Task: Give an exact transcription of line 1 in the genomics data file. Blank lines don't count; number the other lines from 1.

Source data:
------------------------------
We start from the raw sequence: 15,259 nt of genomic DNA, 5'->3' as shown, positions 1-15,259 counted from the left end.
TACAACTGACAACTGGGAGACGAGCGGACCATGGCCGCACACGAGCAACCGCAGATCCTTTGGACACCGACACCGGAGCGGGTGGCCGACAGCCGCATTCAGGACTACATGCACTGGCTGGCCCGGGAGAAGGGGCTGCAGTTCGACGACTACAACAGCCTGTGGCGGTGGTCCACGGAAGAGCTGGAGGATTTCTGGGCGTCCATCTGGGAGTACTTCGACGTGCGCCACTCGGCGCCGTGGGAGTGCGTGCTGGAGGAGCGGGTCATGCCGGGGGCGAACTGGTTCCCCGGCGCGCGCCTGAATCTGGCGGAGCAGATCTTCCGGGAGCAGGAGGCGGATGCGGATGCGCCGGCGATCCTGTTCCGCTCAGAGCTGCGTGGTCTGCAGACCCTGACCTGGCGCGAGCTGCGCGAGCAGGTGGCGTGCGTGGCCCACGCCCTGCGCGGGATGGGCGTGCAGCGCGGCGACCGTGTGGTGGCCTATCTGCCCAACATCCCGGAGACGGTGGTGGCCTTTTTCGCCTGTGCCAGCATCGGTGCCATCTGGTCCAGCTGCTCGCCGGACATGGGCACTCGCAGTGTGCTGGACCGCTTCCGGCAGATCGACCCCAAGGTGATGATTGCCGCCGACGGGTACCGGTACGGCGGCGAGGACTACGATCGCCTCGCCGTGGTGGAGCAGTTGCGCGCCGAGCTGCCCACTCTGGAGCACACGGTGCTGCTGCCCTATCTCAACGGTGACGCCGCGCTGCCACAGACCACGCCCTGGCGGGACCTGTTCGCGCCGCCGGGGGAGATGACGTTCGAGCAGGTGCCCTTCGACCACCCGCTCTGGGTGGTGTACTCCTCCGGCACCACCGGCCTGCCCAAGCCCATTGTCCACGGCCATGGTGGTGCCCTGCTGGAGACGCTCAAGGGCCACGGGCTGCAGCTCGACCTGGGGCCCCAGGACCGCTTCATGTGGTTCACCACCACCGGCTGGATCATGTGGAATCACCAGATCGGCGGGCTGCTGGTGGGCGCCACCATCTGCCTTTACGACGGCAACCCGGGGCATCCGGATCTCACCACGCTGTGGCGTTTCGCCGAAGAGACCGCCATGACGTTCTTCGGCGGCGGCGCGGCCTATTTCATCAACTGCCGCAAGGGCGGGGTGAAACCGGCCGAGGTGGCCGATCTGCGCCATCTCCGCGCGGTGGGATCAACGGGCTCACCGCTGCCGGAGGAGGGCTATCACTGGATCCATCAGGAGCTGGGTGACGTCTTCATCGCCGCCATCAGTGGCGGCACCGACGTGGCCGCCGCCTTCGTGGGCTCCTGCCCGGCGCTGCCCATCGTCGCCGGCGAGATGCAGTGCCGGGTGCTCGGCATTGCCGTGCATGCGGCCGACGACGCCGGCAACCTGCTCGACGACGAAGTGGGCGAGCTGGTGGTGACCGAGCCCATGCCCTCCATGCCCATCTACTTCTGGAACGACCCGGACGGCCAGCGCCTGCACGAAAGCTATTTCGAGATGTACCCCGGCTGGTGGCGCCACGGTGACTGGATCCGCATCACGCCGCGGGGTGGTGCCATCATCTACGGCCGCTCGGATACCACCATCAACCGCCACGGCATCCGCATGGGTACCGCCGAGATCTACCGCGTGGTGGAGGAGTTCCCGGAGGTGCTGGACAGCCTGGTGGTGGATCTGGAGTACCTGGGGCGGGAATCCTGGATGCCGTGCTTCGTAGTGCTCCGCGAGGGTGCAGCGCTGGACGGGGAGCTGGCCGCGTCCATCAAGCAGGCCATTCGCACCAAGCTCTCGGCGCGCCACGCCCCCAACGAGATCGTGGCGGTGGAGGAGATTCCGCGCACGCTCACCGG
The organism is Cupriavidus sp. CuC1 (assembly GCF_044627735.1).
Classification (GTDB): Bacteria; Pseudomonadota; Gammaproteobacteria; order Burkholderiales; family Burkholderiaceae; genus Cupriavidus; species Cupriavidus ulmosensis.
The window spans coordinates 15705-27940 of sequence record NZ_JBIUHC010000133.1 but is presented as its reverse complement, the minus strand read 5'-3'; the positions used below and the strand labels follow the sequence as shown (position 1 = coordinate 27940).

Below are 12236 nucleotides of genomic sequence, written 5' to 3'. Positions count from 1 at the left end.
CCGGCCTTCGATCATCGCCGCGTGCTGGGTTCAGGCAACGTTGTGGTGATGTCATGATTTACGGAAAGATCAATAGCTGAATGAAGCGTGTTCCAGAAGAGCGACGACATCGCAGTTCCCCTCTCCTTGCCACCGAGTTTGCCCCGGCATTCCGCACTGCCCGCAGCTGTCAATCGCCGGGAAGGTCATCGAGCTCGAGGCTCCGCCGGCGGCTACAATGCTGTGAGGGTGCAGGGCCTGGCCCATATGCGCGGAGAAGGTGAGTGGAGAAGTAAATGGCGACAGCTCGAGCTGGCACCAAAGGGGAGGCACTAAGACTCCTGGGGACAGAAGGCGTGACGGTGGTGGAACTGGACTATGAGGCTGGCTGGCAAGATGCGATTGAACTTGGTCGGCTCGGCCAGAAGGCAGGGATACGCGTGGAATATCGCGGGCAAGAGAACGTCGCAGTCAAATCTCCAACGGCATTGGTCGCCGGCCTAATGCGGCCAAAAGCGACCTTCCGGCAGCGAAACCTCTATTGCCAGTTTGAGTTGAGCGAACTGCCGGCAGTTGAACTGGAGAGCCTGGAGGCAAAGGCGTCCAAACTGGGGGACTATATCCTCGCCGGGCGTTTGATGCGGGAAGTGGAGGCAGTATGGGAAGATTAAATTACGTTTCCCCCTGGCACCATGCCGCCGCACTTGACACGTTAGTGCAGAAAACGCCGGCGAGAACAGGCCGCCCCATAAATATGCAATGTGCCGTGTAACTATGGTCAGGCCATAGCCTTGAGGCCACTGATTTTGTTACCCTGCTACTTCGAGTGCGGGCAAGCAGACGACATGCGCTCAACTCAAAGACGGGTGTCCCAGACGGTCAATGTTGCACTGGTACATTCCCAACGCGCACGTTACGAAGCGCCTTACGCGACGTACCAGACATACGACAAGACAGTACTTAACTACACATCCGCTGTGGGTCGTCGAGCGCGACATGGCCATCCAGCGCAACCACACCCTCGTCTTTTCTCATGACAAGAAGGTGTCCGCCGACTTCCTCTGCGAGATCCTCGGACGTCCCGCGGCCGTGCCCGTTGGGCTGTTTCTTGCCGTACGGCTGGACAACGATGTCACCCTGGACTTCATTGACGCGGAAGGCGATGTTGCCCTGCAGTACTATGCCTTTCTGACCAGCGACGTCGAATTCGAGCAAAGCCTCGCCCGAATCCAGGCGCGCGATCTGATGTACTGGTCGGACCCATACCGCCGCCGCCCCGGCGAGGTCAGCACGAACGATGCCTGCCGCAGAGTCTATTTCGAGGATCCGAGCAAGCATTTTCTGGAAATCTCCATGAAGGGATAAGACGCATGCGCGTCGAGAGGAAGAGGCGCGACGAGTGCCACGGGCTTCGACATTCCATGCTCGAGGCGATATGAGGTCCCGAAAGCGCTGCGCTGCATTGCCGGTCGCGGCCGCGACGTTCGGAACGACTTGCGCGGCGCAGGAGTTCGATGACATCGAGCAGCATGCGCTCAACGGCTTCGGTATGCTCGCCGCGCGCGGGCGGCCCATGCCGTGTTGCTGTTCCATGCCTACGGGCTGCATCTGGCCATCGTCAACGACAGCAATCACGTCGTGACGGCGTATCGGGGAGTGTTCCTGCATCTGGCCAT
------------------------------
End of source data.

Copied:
We start from the raw sequence: 15,259 nt of genomic DNA, 5'->3' as shown, positions 1-15,259 counted from the left end.